Irul Review

A tacky, damp thriller that is stylish but not quite effective!

Siddarth Srinivas -

Irul Review
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Irul is Fahadh Faasil’s next straight-to-OTT release following C U Soon, but this time on Netflix. The film dropped onto the platform on the 2nd of April.

What is the story about?

Irul is pictured on three characters – Soubin Shahir and Darshana play a pair who have recently found themselves in a relationship. In order to break away from the shackles of their busy lives, they decide to go away on a retreat, but are caught in the middle of a muddle when their car breaks down. As a result, they move into a house on the highway for the night, but a mysterious man and more surprises await us.


Irul takes the route followed by many films in Hollywood, mixing up a slasher thriller and a minimal list of characters. The film just has three characters in total, and takes a simple route and concentrates on that. However, the storyline feels too thin for a film featuring just three characters, as the film seems to drag on even though it has a runtime of just one and a half hours. The lack of excitement in the storyline is the problem here, and it should have been dealt with in a matured manner instead of giving the way to the usual twists that a story like this has.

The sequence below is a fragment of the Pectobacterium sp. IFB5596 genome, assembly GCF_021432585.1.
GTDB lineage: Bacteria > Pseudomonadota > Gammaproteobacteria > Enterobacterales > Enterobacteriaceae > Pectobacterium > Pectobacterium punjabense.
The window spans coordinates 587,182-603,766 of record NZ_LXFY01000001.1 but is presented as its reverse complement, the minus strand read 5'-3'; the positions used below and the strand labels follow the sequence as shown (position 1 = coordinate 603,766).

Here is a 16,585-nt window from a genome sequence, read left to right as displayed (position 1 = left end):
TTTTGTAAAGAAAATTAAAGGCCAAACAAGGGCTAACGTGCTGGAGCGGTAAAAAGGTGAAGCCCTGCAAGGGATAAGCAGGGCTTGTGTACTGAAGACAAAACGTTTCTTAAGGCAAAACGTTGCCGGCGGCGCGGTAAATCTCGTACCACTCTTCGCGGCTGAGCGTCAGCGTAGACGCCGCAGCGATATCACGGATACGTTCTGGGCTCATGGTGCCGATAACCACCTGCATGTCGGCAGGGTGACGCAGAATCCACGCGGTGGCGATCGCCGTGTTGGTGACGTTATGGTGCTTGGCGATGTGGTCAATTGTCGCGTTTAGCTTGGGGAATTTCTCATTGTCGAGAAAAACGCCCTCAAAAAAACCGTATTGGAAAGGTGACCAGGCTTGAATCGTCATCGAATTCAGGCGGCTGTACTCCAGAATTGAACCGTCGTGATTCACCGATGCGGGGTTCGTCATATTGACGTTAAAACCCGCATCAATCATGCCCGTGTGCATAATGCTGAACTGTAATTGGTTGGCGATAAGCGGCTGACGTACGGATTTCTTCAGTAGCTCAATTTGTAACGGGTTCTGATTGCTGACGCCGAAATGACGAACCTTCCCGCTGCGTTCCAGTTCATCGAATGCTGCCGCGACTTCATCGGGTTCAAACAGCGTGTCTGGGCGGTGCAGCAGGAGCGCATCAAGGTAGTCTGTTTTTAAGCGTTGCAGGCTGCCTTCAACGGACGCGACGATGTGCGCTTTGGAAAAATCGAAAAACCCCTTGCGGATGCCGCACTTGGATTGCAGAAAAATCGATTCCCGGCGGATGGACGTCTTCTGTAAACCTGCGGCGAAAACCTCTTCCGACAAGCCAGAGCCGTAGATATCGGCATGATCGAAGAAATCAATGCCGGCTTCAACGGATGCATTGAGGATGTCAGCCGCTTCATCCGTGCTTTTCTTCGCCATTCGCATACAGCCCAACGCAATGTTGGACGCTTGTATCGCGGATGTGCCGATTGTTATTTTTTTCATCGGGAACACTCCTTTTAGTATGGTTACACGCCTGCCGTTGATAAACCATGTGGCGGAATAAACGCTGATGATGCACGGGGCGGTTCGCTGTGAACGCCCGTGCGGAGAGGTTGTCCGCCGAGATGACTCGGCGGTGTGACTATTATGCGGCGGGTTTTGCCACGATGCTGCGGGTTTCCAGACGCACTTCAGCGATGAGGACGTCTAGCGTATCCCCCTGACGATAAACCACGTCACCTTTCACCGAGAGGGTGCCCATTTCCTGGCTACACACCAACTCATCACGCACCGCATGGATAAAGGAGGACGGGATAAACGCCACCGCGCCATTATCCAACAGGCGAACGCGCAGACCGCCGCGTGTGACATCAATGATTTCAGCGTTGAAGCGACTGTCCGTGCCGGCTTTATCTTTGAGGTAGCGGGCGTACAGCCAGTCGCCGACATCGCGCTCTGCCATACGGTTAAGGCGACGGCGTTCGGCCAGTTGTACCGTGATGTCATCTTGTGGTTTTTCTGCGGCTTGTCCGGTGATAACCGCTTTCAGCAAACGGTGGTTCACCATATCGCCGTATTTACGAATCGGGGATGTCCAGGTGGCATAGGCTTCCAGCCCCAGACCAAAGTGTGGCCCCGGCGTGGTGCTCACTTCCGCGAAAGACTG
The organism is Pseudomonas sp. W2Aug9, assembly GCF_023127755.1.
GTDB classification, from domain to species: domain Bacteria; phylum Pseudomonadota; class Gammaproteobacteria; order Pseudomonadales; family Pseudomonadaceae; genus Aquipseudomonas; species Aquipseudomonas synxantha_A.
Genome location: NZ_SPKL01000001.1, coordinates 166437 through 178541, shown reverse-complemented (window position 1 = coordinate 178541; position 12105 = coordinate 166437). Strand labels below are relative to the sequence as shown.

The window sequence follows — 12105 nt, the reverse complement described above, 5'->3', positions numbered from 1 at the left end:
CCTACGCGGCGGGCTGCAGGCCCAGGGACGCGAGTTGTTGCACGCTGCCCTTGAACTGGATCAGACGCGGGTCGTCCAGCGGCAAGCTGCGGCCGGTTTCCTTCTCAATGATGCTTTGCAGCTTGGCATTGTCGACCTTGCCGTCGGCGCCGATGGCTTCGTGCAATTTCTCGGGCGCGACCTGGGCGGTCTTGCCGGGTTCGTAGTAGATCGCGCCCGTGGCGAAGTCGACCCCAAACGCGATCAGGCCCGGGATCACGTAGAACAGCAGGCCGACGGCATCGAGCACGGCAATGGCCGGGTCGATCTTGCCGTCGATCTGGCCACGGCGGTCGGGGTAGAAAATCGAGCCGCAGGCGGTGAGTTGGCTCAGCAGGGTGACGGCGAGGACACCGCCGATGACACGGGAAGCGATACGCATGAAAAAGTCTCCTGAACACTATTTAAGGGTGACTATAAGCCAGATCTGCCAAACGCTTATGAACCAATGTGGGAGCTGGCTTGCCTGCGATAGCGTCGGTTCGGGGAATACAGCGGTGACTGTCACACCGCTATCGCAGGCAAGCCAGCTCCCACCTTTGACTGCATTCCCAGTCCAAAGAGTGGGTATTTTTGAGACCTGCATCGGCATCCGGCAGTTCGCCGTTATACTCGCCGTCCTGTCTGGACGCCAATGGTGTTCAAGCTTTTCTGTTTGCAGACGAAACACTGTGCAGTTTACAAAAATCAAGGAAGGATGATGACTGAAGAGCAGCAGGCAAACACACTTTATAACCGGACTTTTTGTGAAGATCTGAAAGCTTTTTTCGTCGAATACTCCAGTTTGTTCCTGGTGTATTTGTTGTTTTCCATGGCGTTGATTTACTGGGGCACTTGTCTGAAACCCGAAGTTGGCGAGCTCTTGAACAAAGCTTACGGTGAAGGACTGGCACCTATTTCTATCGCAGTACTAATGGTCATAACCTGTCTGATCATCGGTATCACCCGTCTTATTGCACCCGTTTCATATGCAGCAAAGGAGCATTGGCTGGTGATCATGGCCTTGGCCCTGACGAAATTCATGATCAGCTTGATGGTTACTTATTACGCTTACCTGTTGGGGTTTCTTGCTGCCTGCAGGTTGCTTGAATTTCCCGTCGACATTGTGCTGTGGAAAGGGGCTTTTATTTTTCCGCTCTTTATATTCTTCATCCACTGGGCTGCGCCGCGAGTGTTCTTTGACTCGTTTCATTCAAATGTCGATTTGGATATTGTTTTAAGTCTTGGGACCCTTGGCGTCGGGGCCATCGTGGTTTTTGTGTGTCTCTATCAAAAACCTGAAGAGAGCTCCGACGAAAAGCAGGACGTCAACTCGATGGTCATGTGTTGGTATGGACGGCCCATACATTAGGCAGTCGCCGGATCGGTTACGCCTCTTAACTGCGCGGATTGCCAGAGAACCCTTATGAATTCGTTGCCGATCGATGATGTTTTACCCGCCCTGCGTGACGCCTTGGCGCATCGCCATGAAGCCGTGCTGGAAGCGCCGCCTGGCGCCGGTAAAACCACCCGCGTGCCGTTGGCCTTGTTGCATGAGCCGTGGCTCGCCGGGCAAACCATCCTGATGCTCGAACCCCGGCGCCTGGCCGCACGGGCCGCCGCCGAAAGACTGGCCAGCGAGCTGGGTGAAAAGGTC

Fahadh Faasil is once again perfect in a role that asks him to do less. The actor somehow manages to keep the mysterious feel flowing for most parts, and ably supporting him is Darshana Rajendran who plays the vulnerable character in the story. Soubin Shahir is terribly miscast as Alex, and a cooler, more stylish actor would have helped the part more convincingly.

Music & Other Departments

Irul is superb in its technical department, which consists of the striking cinematography, amazing lighting and camera angles along with the chilling background score.


Irul’s highlight is definitely Fahadh Faasil’s top performance.


The wafer-thin storyline which does not excite much is the problem.

Did I enjoy it?

I liked parts of it, but it had to be better on the whole.

Do I recommend it?

Irul is a barely middling thriller that delivers nothing great but for Fahadh’s performance.

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